Vatican Notes & Quotes

Vatican's Patrons of the Arts Director Picks Top 5

DETROIT FREE PRESS, August 9, 1998—Fr. Allen Duston, Director of the Vatican's Patrons’ of the Arts spends much of his time in the United States raising money for the Vatican's art collections and museums. Ninety-five percent of the money is raised in America, said the Detroit Free Press.

But that gives him the chance to see select works of art in a different light, “both literally and figuratively,” he told the paper.

The newspaper asked him to name his five favorite works of art in the Vatican collection. His answers follow:

• “St. Matthew and the Angel” (Guido Reni, 1635-40): In the painting, “there is a palpable sense of mutual affection, admiration, and tenderness between the two” subjects.

• “The Vision of Saint Helena” (Veronese, circa 1580): Though it depicts the saint asleep, “Veronese manages to…suggest a surprising amount of action.”

• “The Annunciation” (Virginio Ciminaghi, 1967): Mary and the angel Gabriel “almost seem to be dancing around in a vortex.”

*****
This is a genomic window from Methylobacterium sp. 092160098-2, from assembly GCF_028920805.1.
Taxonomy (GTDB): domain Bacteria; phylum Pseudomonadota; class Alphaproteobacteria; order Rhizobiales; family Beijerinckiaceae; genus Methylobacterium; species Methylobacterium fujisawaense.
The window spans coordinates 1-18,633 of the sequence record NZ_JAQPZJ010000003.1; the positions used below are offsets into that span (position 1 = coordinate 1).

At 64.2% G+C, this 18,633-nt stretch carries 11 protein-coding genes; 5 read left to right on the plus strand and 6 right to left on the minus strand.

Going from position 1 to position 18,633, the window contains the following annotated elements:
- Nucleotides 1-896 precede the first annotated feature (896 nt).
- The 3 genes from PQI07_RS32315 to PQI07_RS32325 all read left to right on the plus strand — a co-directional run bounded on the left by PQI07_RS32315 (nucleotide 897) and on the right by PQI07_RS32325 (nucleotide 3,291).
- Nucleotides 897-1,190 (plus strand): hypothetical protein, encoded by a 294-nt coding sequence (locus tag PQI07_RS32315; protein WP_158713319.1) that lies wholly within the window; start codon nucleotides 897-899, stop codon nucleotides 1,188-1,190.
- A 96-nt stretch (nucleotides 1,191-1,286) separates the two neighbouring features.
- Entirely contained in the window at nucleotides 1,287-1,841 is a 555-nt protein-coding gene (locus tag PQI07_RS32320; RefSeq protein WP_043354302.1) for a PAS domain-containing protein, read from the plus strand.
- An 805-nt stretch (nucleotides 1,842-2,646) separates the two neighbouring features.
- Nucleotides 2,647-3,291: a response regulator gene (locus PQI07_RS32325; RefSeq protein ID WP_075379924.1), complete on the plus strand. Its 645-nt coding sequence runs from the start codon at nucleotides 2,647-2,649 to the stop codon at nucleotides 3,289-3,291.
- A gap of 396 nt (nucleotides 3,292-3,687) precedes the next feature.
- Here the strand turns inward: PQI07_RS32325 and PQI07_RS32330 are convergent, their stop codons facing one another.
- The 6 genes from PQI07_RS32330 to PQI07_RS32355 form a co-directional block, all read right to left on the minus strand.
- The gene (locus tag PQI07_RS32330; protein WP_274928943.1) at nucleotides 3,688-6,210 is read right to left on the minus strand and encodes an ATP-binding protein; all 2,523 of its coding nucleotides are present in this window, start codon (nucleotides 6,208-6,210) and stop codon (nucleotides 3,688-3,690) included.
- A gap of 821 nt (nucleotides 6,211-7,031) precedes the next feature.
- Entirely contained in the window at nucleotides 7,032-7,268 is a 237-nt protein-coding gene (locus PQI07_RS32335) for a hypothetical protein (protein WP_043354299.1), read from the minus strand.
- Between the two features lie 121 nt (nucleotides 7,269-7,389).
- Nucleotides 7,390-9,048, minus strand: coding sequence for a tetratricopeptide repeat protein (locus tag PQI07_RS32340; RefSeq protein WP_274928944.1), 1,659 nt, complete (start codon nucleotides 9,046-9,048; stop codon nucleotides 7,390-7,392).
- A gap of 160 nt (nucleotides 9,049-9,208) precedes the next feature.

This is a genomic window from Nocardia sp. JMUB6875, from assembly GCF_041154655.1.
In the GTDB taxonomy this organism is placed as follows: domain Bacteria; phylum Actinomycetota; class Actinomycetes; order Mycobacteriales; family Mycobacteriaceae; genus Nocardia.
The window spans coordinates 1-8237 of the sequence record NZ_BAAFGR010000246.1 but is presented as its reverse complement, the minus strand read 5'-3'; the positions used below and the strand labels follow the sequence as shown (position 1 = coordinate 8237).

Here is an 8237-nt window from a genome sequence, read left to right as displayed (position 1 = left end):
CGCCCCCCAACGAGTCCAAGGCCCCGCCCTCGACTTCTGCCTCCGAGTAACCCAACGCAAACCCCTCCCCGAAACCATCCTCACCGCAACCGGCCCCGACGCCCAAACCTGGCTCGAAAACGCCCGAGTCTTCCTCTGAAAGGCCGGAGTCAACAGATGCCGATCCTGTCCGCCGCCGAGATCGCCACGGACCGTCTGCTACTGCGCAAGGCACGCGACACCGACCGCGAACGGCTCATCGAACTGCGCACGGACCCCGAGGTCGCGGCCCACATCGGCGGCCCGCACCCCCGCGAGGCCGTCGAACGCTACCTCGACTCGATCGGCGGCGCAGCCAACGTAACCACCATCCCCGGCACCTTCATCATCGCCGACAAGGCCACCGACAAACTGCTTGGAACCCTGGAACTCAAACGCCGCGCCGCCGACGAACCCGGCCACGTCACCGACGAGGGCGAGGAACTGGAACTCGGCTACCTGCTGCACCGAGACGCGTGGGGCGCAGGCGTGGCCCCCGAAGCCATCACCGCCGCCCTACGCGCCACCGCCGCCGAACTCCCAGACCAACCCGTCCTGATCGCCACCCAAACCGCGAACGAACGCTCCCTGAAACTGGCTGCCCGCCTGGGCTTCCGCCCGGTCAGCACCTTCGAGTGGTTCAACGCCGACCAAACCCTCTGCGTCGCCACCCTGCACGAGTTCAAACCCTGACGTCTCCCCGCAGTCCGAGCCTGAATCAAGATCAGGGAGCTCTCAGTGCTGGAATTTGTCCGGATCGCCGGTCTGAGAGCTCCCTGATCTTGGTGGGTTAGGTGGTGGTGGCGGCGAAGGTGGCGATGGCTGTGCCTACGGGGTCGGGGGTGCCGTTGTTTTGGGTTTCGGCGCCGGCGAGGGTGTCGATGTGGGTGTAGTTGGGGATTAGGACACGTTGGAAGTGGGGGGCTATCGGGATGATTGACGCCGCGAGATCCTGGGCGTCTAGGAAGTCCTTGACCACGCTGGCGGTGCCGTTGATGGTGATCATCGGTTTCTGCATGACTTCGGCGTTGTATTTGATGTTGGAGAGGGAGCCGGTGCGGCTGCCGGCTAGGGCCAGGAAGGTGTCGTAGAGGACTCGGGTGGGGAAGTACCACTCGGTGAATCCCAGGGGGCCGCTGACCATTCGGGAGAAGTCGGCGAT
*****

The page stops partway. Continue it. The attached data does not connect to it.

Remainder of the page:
• “The Penitent Magdalen” (Guercino, 1622): “…one of the great painters of the [Baroque] age,” Duston said.

• “Eros of Tespia” (Unknown Roman sculptor, Second Century): This Roman copy of a Greek bronze statue has some oddities — the quiver has been turned upside down — but “that can't take away from the extraordinary beauty.”

Peter's Net

ASSOCIATED PRESS August 10—With the Pope's plans to go live on the World Wide Web in the news, the Associated Press listed these facts about the Vatican's growing Internet services.

• By 2000, Vatican programmers hope to have “all the teachings” of this century's nine popes available on the Internet, said the article. That includes the 20 thick volumes of John Paul II, who is one of the most prolific popes in recent times, said the report.

• Other plans include direct hookups giving bishops and Vatican nunciatures direct access to the Vatican's computers through private phoneline connections that don't rely on the regular web access. The report said this would provide direct and secure lines of communication about everything from persecution to doctrine.

• The Web site started in 1995 by giving the Pope's Christmas message of that year, according to the report.

• Hackers try to break into the Vatican's computers six or seven times a day, officials there said. So officials no longer reveal the names of the computers in their network. The original three — Gabriel, Raphael, and Michael — take their names from archangels who, unlimited by time or space, bring God's message to the world.